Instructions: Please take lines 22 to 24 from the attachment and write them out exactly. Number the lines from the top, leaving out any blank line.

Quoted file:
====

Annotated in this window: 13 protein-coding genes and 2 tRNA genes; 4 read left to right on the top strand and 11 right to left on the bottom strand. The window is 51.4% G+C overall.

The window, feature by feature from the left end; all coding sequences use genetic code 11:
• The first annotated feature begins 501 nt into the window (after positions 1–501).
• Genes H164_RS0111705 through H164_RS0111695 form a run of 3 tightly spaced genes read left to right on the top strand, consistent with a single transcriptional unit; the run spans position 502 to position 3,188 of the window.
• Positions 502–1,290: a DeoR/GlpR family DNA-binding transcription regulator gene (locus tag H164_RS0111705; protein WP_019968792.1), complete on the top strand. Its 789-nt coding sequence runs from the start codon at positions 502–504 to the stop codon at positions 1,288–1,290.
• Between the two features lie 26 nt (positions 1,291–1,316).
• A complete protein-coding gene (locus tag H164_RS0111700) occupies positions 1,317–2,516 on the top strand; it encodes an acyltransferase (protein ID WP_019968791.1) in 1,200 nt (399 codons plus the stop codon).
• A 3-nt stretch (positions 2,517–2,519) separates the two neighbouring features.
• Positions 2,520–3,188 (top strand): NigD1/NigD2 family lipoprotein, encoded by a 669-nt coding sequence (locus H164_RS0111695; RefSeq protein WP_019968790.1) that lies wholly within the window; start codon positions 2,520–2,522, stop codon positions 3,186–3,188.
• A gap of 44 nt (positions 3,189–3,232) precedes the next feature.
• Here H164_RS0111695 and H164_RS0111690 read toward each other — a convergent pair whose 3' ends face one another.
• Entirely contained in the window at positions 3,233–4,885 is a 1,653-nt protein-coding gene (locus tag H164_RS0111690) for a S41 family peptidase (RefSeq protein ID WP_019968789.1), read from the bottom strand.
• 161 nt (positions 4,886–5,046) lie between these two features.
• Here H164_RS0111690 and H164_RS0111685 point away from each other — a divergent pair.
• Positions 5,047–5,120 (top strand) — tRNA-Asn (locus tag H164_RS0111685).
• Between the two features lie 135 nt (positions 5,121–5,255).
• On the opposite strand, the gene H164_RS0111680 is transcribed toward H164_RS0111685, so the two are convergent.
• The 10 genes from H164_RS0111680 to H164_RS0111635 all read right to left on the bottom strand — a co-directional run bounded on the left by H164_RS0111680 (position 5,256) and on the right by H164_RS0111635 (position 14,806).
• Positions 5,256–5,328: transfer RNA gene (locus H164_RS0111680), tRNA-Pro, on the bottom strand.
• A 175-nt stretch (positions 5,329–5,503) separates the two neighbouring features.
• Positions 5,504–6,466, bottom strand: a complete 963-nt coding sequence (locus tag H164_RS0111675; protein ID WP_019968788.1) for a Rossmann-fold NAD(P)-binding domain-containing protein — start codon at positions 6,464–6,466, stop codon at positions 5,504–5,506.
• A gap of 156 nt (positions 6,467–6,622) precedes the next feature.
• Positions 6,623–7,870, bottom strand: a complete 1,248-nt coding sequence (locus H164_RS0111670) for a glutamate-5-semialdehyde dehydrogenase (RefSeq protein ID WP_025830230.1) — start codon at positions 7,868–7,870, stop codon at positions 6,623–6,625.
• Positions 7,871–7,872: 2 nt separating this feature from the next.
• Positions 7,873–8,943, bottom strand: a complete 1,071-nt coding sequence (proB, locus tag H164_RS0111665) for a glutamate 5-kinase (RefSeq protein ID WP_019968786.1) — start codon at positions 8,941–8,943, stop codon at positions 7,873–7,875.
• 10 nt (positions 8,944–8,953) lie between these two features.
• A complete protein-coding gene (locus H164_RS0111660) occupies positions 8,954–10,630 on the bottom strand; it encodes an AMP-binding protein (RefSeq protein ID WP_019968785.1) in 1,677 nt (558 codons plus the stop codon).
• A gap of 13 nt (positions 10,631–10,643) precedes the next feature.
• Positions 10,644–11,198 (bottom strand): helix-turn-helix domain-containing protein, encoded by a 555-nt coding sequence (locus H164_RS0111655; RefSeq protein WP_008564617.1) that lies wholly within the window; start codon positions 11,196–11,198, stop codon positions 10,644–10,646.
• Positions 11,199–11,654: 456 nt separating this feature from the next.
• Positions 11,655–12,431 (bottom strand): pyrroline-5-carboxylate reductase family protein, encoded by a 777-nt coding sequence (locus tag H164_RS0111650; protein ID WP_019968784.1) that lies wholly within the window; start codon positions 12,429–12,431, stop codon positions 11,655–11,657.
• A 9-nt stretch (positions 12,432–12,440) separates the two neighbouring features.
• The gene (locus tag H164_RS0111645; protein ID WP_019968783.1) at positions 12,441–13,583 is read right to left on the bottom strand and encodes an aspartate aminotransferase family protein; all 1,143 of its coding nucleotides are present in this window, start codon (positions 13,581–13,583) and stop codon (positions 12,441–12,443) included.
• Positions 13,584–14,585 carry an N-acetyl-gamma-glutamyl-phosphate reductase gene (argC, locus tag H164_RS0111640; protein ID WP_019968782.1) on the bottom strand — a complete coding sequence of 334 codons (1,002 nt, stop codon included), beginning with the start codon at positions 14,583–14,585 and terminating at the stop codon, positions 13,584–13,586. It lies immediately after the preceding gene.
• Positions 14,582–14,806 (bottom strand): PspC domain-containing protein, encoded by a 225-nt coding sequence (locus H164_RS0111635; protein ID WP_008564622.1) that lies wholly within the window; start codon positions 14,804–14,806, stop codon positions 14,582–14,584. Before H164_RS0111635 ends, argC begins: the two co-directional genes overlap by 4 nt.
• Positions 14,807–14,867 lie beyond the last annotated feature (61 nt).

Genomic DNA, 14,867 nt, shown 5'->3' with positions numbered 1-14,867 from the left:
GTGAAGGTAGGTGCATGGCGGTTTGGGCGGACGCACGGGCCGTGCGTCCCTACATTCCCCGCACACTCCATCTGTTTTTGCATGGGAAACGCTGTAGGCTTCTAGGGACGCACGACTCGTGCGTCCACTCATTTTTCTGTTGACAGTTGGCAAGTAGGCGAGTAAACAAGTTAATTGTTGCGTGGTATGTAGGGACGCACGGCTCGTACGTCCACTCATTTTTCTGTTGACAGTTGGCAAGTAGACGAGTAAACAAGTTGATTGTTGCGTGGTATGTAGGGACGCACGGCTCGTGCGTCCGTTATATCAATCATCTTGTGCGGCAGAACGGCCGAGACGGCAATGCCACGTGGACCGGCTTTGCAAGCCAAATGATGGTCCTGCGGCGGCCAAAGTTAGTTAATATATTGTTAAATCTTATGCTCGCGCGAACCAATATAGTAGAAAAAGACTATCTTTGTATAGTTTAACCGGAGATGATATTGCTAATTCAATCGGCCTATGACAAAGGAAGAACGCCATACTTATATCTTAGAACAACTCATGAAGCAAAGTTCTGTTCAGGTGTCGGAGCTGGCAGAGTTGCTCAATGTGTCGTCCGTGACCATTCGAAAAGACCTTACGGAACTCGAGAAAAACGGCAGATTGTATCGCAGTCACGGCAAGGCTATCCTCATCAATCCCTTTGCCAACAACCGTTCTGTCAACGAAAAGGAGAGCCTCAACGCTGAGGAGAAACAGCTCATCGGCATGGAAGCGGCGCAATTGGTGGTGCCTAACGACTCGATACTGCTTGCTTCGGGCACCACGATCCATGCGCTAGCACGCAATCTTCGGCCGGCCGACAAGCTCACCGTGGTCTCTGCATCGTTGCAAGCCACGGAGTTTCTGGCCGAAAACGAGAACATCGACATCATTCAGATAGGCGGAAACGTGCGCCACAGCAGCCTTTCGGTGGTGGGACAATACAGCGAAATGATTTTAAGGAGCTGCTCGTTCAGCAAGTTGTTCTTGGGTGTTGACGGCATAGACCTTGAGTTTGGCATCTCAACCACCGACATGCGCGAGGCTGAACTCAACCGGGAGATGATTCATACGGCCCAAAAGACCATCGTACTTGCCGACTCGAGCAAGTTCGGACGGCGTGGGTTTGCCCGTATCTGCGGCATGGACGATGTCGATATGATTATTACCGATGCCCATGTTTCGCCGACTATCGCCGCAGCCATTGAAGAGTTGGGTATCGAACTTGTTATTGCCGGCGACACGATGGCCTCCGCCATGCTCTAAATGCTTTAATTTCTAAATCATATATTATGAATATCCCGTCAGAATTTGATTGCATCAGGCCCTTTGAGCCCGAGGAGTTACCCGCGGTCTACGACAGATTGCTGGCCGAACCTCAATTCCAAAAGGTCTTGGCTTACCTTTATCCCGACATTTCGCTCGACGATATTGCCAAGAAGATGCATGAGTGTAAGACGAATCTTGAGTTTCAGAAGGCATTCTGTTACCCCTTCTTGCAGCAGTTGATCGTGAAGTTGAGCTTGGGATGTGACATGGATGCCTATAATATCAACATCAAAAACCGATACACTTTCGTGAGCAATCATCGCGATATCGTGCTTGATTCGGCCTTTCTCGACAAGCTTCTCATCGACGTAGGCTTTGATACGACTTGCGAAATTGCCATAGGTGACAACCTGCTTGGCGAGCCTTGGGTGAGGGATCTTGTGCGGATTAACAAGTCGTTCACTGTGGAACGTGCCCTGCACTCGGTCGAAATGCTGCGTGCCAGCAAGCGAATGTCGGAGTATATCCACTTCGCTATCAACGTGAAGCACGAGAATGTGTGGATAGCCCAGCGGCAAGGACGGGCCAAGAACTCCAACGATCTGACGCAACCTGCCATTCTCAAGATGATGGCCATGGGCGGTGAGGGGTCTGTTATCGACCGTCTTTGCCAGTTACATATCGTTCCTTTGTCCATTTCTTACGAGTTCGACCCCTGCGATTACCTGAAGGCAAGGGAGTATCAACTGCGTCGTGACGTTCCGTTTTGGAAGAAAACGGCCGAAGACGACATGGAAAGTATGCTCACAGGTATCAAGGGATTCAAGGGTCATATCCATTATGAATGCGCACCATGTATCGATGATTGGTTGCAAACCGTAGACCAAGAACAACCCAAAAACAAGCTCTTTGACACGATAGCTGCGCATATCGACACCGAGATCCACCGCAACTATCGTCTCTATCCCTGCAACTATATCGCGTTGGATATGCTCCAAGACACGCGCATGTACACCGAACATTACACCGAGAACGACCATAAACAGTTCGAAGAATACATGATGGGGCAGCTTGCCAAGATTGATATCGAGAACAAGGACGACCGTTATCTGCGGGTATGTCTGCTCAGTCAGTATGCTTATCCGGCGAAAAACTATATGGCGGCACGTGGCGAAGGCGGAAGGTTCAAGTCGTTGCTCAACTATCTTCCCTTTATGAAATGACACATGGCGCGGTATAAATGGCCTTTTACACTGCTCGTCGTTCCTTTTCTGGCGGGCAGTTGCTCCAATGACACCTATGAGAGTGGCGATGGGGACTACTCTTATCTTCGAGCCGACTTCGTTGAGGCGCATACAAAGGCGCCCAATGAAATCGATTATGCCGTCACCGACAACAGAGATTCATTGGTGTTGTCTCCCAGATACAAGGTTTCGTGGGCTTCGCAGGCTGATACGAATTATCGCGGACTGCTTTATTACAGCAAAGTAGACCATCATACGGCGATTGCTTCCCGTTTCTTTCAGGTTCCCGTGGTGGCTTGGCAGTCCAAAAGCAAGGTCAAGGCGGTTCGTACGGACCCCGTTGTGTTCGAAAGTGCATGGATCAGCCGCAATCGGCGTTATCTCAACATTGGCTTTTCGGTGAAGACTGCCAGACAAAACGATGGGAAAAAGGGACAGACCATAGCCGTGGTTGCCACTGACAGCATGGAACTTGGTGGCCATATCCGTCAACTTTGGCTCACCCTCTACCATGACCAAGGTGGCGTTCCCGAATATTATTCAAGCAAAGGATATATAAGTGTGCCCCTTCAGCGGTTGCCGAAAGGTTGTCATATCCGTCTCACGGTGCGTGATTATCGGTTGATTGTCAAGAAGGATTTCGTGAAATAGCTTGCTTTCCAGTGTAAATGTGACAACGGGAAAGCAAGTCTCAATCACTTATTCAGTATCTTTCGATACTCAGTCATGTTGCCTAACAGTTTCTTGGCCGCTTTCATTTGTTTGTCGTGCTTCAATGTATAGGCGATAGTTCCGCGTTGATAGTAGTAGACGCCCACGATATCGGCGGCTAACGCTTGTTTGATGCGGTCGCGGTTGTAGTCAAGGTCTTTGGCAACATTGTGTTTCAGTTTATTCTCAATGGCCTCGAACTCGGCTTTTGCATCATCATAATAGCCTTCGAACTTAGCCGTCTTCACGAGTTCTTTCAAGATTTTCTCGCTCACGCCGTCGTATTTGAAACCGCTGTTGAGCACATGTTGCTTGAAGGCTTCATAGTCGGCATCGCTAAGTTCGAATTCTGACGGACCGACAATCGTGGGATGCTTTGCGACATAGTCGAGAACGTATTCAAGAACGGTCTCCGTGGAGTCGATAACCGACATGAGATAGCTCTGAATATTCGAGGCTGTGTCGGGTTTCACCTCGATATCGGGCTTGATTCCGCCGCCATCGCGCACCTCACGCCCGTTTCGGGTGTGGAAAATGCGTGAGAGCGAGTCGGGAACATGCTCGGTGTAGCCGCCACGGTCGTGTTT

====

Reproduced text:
• A gap of 156 nt (positions 6,467–6,622) precedes the next feature.
• Positions 6,623–7,870, bottom strand: a complete 1,248-nt coding sequence (locus H164_RS0111670) for a glutamate-5-semialdehyde dehydrogenase (RefSeq protein ID WP_025830230.1) — start codon at positions 7,868–7,870, stop codon at positions 6,623–6,625.
• Positions 7,871–7,872: 2 nt separating this feature from the next.